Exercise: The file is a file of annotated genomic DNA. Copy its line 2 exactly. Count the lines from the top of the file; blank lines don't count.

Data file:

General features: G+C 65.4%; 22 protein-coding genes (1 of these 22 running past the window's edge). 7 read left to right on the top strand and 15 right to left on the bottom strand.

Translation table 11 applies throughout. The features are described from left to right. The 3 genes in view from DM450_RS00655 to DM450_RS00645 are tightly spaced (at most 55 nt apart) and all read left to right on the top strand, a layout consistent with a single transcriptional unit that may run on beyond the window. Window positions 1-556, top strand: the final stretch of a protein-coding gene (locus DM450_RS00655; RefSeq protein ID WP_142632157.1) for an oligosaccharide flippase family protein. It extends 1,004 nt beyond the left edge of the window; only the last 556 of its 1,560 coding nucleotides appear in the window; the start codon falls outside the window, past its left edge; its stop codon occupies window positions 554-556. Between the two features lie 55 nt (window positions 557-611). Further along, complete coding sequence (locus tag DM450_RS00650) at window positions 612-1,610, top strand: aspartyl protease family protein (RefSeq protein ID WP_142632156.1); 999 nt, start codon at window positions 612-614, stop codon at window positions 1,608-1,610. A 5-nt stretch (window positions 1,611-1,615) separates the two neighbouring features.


Translation table 11 applies throughout. The features are described from left to right. The 3 genes in view from DM450_RS00655 to DM450_RS00645 are tightly spaced (at most 55 nt apart) and all read left to right on the top strand, a layout consistent with a single transcriptional unit that may run on beyond the window. Window positions 1-556, top strand: the final stretch of a protein-coding gene (locus DM450_RS00655; RefSeq protein ID WP_142632157.1) for an oligosaccharide flippase family protein. It extends 1,004 nt beyond the left edge of the window; only the last 556 of its 1,560 coding nucleotides appear in the window; the start codon falls outside the window, past its left edge; its stop codon occupies window positions 554-556. Between the two features lie 55 nt (window positions 557-611). Further along, complete coding sequence (locus tag DM450_RS00650) at window positions 612-1,610, top strand: aspartyl protease family protein (RefSeq protein ID WP_142632156.1); 999 nt, start codon at window positions 612-614, stop codon at window positions 1,608-1,610. A 5-nt stretch (window positions 1,611-1,615) separates the two neighbouring features.